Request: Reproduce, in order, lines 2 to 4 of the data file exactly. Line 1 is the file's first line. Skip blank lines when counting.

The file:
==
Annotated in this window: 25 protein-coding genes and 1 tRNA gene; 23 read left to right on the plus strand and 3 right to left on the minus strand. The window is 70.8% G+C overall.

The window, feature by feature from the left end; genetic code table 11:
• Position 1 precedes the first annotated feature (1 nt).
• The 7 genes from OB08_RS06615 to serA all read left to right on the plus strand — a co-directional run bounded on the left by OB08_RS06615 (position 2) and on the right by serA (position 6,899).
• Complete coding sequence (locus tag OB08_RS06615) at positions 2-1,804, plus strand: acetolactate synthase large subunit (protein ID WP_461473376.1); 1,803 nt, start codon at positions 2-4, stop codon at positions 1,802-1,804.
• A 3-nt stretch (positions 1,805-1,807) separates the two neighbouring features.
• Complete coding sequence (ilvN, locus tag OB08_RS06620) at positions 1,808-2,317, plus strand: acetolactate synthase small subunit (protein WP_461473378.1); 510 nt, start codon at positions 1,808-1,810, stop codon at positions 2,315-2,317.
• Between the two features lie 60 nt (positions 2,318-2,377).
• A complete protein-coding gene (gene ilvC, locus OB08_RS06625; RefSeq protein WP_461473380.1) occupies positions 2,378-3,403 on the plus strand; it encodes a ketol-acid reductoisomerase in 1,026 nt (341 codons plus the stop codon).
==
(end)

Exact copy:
The window, feature by feature from the left end; genetic code table 11:
• Position 1 precedes the first annotated feature (1 nt).
• The 7 genes from OB08_RS06615 to serA all read left to right on the plus strand — a co-directional run bounded on the left by OB08_RS06615 (position 2) and on the right by serA (position 6,899).